Your political argument needs more detail to respond intelligently.  Personally I am probably just as frustrated, if not more so, by the fact that 80%+ or whatever the polls showed of Christians simply voted for Trump because of the concern about justices and the effect it would have on abortion ruling (perhaps) and because people believe that he attends church and that indicates anything about him other than he knows how to find the building and go in and out at the right times.  I am completely against legislating morality and I think that is a big part of the division.  As a Christian, I understand abortion is the taking of a life.  But as a Christian I am to act in my own life according to what I believe and not use the state to impose my beliefs on others.  Nothing in Scripture prohibits birth control, though certain groups read things into Genesis 38 and some other passages that are not there.  Therefore voting for a president because of what they will possibly do for Roe V Wade is the completely wrong way to decide.  We cannot effectively legislate against sin, i.e morals.  Prohibition was another massive failure in that regard.  Sure drunkenness is a sin.  Society should punish behavior that results in harm to others from that and does with the intoxication laws, but mandating that people cannot become drunk is something each person needs to decide for themselves.  Not sure if that's what you meant by reconciling the Republican doctrine and Christianity.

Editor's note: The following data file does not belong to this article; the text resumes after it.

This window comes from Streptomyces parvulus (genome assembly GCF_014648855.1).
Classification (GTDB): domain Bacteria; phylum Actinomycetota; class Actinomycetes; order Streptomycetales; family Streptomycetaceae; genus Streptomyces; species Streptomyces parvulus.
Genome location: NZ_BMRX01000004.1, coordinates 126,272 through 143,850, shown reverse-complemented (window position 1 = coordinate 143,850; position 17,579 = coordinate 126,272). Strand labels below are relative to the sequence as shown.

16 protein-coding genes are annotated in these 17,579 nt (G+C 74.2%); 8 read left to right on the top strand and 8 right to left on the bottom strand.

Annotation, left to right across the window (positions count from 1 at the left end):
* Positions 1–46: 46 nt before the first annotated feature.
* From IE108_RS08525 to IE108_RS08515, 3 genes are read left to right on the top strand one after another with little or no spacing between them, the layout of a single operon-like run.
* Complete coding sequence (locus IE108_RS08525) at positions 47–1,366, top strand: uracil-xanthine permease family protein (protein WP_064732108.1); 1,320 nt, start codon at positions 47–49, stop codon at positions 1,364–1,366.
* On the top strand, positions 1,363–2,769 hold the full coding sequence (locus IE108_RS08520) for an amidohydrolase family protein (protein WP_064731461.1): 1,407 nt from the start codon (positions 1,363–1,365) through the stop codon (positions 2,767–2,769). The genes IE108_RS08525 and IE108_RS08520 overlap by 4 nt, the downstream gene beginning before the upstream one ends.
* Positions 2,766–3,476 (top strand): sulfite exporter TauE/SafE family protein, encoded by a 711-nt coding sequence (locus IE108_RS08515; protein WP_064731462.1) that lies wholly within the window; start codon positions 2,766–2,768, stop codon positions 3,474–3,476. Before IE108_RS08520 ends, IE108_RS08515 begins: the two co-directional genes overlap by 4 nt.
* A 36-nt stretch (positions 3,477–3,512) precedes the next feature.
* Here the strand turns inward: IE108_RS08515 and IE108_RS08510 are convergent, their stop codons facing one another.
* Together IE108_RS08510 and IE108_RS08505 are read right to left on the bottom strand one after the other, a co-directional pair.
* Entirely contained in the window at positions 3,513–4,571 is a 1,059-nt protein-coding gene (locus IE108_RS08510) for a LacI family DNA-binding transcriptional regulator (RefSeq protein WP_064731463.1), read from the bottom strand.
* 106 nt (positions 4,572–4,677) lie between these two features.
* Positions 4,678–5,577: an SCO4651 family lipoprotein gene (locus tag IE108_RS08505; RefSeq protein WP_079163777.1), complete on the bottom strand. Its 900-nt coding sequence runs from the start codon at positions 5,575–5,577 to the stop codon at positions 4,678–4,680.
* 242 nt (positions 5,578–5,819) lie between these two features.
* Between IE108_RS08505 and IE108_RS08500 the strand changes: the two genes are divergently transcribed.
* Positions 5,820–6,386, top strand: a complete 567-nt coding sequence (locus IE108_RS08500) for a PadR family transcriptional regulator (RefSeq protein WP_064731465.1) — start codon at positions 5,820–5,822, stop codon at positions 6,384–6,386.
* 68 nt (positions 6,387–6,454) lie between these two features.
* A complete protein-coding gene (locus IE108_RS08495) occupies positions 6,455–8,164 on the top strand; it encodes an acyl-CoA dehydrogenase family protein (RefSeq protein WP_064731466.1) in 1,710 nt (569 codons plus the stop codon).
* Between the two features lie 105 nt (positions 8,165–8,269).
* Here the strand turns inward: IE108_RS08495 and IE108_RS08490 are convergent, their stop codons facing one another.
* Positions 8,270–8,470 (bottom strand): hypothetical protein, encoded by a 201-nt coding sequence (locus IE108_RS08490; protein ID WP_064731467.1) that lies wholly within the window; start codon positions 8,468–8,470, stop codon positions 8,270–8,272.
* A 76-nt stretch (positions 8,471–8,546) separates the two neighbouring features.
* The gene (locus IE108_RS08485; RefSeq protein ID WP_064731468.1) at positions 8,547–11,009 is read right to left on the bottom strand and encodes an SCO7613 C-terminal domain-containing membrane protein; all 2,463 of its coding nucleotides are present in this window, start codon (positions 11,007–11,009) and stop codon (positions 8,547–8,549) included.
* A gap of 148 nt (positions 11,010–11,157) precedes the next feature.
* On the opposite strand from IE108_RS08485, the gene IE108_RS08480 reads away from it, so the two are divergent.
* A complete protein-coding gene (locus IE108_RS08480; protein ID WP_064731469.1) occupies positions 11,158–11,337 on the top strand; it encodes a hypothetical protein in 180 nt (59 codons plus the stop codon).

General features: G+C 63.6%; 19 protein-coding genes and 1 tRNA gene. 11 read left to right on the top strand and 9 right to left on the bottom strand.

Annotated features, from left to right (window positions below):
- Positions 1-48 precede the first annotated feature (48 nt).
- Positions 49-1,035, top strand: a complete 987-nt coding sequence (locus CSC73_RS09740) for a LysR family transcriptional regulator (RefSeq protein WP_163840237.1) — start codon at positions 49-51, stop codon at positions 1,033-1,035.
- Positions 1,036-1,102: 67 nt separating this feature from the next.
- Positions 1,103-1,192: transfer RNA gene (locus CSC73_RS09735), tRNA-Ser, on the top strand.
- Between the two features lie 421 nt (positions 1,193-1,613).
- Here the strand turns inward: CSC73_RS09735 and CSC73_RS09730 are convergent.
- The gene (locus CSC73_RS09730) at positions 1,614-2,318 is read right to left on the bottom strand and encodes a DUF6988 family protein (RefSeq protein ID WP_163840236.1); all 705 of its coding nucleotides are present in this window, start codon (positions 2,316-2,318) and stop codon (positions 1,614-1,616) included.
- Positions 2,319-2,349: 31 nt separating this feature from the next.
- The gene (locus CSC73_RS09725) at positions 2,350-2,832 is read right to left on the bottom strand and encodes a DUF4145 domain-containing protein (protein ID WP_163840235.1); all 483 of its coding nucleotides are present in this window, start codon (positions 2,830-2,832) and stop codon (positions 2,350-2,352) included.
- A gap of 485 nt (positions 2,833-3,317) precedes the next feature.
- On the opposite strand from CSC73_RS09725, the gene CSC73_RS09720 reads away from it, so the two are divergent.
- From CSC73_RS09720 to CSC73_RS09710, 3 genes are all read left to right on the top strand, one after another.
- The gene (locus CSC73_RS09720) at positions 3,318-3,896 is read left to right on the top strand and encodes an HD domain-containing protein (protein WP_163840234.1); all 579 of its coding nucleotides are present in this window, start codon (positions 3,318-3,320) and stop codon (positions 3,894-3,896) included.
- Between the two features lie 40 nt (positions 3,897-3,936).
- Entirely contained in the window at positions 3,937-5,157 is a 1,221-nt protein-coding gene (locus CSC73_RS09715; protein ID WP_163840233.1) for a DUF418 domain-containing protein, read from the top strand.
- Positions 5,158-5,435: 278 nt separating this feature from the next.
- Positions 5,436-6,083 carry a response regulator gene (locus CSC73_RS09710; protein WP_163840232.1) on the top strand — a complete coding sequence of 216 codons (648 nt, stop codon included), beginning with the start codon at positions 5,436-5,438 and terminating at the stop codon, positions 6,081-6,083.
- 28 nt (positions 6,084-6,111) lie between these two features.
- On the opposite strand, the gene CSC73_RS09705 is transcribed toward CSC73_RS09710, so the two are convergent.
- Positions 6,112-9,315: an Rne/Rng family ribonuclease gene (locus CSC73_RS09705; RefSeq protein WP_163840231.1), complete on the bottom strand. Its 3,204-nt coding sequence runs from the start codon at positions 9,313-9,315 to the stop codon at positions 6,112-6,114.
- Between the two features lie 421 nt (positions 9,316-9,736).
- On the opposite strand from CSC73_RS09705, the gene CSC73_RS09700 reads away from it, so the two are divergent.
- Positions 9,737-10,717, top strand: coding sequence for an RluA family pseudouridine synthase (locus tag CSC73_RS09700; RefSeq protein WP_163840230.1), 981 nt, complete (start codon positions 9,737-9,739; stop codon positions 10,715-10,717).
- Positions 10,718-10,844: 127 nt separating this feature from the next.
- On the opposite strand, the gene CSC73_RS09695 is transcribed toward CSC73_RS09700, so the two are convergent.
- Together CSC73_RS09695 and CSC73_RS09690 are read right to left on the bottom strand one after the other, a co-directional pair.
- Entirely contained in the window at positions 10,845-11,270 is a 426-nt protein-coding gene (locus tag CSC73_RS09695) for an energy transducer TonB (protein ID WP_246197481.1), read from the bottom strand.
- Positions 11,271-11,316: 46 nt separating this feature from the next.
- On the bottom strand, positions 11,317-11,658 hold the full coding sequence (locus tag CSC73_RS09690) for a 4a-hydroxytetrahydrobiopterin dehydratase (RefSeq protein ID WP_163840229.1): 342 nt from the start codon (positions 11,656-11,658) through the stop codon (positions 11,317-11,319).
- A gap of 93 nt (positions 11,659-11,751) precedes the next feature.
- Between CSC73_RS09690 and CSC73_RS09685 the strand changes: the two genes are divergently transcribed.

caracarn

  • Pencil Stache
  • ****
  • Posts: 564
Re: That's me in the corner... losing my religion.
« Reply #228 on: May 29, 2017, 09:43:22 AM »
Caracarn -

I have started delving into the list you wrote out for me (and will continue to) but something struck me as I went through it for the first time.  While I appreciate the effort that it took, I can't help but notice that nearly everything in that post aims to prove the historical accuracy of the Bible.  Now, while that is not unimportant, it doesn't really do much to get you to evidence of a God or the divinity of Jesus.  It may very well help you prove the historicity of Jesus, but it does not prove divinity any more than the evidence of New York City being a real place proves the existence of Spiderman (no offense, I am simply searching for an example of a supernatural thing existing in a real place).